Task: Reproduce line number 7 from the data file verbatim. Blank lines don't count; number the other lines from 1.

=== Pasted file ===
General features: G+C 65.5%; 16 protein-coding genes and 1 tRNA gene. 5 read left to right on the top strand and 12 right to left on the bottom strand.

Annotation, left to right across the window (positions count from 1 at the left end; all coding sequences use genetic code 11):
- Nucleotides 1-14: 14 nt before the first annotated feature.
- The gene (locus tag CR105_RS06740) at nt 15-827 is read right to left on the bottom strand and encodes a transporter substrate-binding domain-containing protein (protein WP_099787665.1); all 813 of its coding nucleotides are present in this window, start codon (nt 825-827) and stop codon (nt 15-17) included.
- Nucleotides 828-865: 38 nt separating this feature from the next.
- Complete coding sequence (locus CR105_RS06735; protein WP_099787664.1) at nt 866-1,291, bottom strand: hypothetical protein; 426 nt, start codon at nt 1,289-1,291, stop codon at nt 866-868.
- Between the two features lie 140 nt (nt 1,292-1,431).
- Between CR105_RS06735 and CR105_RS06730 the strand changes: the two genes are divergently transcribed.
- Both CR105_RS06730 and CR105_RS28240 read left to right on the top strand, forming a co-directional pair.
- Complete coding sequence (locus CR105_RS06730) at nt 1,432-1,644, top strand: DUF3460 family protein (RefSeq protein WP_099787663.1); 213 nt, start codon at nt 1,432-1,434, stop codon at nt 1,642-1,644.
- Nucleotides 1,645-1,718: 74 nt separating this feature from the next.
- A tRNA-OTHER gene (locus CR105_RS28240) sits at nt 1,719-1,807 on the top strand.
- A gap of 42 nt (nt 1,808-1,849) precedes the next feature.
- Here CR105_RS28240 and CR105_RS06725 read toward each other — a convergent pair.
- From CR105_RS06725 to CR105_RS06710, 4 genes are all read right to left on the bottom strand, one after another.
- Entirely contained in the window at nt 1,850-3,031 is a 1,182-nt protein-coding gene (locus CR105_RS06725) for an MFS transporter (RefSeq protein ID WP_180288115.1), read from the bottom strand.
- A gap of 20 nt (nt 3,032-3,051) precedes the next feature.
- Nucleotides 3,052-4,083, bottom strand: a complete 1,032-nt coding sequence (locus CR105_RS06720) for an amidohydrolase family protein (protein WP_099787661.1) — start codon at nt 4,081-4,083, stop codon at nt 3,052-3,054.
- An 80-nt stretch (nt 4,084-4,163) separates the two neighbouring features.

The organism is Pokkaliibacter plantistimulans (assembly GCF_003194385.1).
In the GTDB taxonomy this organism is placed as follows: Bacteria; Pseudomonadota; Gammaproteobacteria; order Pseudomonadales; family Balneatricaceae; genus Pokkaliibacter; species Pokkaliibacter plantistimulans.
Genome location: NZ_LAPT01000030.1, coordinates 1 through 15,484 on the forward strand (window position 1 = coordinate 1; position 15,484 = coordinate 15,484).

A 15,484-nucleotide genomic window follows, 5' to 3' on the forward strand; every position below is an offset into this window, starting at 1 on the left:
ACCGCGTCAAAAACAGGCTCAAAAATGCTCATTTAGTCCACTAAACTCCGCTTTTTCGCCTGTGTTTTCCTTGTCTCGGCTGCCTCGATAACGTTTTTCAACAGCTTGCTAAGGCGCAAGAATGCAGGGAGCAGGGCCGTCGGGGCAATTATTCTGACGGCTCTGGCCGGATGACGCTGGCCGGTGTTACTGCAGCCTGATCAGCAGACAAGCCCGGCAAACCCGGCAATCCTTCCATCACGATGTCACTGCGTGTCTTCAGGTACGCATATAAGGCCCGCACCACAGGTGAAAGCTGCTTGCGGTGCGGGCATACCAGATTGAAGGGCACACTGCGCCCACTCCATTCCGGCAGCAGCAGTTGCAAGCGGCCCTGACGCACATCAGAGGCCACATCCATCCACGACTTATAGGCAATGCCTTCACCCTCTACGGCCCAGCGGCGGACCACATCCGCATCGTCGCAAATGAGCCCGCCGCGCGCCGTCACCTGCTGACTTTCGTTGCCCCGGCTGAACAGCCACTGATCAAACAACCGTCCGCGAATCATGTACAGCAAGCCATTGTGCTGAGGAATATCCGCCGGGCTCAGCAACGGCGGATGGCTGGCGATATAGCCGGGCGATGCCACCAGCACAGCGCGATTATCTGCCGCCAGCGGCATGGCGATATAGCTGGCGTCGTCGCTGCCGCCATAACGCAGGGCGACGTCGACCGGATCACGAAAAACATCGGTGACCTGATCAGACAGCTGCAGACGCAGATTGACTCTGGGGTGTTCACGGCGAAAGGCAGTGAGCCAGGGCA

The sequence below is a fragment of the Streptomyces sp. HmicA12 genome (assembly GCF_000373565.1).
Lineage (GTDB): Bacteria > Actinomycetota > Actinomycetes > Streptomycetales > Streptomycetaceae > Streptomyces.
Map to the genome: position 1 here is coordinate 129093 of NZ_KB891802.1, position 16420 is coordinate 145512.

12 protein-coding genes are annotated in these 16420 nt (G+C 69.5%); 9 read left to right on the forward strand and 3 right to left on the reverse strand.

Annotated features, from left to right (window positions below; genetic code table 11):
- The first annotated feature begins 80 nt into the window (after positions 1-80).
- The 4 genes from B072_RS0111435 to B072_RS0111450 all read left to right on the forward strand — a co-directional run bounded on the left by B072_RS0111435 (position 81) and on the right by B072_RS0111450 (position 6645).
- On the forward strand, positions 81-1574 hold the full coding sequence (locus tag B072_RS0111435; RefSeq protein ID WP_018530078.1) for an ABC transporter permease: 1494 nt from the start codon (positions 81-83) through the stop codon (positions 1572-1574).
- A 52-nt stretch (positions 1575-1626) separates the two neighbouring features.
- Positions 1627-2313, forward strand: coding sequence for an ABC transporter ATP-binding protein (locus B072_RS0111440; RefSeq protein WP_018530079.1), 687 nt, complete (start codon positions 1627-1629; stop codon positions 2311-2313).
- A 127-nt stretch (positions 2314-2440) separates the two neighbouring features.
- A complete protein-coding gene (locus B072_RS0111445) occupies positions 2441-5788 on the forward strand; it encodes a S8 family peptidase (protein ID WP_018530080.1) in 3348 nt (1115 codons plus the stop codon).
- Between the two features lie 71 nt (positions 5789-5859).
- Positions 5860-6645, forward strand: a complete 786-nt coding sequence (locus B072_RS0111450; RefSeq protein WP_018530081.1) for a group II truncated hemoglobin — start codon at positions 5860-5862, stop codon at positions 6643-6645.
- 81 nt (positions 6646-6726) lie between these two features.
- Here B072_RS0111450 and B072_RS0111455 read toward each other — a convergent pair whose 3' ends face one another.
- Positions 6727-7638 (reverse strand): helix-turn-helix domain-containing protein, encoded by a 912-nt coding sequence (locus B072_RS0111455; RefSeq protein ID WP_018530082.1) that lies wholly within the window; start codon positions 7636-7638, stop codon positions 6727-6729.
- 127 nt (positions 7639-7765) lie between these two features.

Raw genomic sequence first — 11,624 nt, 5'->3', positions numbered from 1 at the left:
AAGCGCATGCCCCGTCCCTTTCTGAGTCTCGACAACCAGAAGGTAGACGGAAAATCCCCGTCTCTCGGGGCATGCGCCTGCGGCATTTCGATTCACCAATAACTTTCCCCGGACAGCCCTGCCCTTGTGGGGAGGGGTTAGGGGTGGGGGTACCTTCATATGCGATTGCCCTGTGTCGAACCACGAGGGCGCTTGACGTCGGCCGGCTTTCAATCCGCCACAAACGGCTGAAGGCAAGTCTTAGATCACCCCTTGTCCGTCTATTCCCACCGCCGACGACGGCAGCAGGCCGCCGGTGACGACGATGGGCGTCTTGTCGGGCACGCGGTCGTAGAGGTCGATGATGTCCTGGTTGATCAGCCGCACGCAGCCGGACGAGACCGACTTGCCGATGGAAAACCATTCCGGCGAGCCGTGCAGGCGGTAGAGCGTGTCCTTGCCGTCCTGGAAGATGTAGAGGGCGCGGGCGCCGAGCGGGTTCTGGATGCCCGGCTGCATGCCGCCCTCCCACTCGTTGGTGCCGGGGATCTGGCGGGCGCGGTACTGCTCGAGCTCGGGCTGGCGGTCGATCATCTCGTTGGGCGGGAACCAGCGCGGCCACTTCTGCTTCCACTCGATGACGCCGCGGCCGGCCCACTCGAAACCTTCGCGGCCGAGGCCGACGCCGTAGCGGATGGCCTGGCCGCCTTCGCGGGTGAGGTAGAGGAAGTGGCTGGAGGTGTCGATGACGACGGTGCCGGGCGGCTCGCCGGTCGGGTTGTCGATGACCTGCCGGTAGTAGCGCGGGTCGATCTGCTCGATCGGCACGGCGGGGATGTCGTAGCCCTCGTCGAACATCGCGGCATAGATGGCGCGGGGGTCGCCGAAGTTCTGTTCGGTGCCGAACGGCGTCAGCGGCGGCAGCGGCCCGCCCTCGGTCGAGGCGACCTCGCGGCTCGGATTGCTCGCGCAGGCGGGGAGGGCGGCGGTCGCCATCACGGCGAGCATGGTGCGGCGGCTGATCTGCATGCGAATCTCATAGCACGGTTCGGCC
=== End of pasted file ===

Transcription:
- Between the two features lie 140 nt (nt 1,292-1,431).